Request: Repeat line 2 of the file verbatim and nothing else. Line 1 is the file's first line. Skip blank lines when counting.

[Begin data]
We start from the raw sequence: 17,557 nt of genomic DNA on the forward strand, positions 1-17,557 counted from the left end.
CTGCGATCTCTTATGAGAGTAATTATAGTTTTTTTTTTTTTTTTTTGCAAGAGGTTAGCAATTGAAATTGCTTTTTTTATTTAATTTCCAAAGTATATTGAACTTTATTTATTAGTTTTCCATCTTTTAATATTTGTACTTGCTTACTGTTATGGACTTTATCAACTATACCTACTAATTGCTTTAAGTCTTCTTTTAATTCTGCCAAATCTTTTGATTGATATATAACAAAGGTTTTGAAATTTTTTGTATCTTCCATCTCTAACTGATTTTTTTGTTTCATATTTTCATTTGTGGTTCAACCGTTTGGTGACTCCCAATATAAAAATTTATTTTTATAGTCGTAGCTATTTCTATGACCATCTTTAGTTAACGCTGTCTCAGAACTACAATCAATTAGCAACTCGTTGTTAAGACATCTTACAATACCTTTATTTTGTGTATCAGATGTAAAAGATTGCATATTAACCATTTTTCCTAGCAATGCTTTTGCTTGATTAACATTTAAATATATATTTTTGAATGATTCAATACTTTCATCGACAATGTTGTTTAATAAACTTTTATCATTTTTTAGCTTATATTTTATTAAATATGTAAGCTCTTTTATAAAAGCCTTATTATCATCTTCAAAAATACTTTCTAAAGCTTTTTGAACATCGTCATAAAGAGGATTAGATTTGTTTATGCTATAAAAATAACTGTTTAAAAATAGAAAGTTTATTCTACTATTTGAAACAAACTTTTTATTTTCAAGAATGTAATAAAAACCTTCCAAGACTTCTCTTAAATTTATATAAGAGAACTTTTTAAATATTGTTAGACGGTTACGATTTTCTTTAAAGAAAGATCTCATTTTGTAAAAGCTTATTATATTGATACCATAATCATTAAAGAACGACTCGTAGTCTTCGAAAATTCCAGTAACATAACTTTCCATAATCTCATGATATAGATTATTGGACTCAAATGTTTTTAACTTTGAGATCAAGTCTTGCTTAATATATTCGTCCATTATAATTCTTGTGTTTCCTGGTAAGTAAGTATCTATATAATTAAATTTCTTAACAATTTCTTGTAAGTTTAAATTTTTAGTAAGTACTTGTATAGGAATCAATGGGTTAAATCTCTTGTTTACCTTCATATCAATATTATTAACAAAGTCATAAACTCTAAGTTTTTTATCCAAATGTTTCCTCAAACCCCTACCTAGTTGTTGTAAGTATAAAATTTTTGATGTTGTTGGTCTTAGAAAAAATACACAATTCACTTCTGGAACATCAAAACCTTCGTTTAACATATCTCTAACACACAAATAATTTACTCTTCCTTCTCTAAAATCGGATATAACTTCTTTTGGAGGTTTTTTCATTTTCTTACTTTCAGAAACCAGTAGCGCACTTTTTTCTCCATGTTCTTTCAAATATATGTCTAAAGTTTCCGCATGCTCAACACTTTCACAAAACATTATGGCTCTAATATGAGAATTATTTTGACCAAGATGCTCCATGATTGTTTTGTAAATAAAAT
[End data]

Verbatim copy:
CTGCGATCTCTTATGAGAGTAATTATAGTTTTTTTTTTTTTTTTTTGCAAGAGGTTAGCAATTGAAATTGCTTTTTTTATTTAATTTCCAAAGTATATTGAACTTTATTTATTAGTTTTCCATCTTTTAATATTTGTACTTGCTTACTGTTATGGACTTTATCAACTATACCTACTAATTGCTTTAAGTCTTCTTTTAATTCTGCCAAATCTTTTGATTGATATATAACAAAGGTTTTGAAATTTTTTGTATCTTCCATCTCTAACTGATTTTTTTGTTTCATATTTTCATTTGTGGTTCAACCGTTTGGTGACTCCCAATATAAAAATTTATTTTTATAGTCGTAGCTATTTCTATGACCATCTTTAGTTAACGCTGTCTCAGAACTACAATCAATTAGCAACTCGTTGTTAAGACATCTTACAATACCTTTATTTTGTGTATCAGATGTAAAAGATTGCATATTAACCATTTTTCCTAGCAATGCTTTTGCTTGATTAACATTTAAATATATATTTTTGAATGATTCAATACTTTCATCGACAATGTTGTTTAATAAACTTTTATCATTTTTTAGCTTATATTTTATTAAATATGTAAGCTCTTTTATAAAAGCCTTATTATCATCTTCAAAAATACTTTCTAAAGCTTTTTGAACATCGTCATAAAGAGGATTAGATTTGTTTATGCTATAAAAATAACTGTTTAAAAATAGAAAGTTTATTCTACTATTTGAAACAAACTTTTTATTTTCAAGAATGTAATAAAAACCTTCCAAGACTTCTCTTAAATTTATATAAGAGAACTTTTTAAATATTGTTAGACGGTTACGATTTTCTTTAAAGAAAGATCTCATTTTGTAAAAGCTTATTATATTGATACCATAATCATTAAAGAACGACTCGTAGTCTTCGAAAATTCCAGTAACATAACTTTCCATAATCTCATGATATAGATTATTGGACTCAAATGTTTTTAACTTTGAGATCAAGTCTTGCTTAATATATTCGTCCATTATAATTCTTGTGTTTCCTGGTAAGTAAGTATCTATATAATTAAATTTCTTAACAATTTCTTGTAAGTTTAAATTTTTAGTAAGTACTTGTATAGGAATCAATGGGTTAAATCTCTTGTTTACCTTCATATCAATATTATTAACAAAGTCATAAACTCTAAGTTTTTTATCCAAATGTTTCCTCAAACCCCTACCTAGTTGTTGTAAGTATAAAATTTTTGATGTTGTTGGTCTTAGAAAAAATACACAATTCACTTCTGGAACATCAAAACCTTCGTTTAACATATCTCTAACACACAAATAATTTACTCTTCCTTCTCTAAAATCGGATATAACTTCTTTTGGAGGTTTTTTCATTTTCTTACTTTCAGAAACCAGTAGCGCACTTTTTTCTCCATGTTCTTTCAAATATATGTCTAAAGTTTCCGCATGCTCAACACTTTCACAAAACATTATGGCTCTAATATGAGAATTATTTTGACCAAGATGCTCCATGATTGTTTTGTAAATAAAAT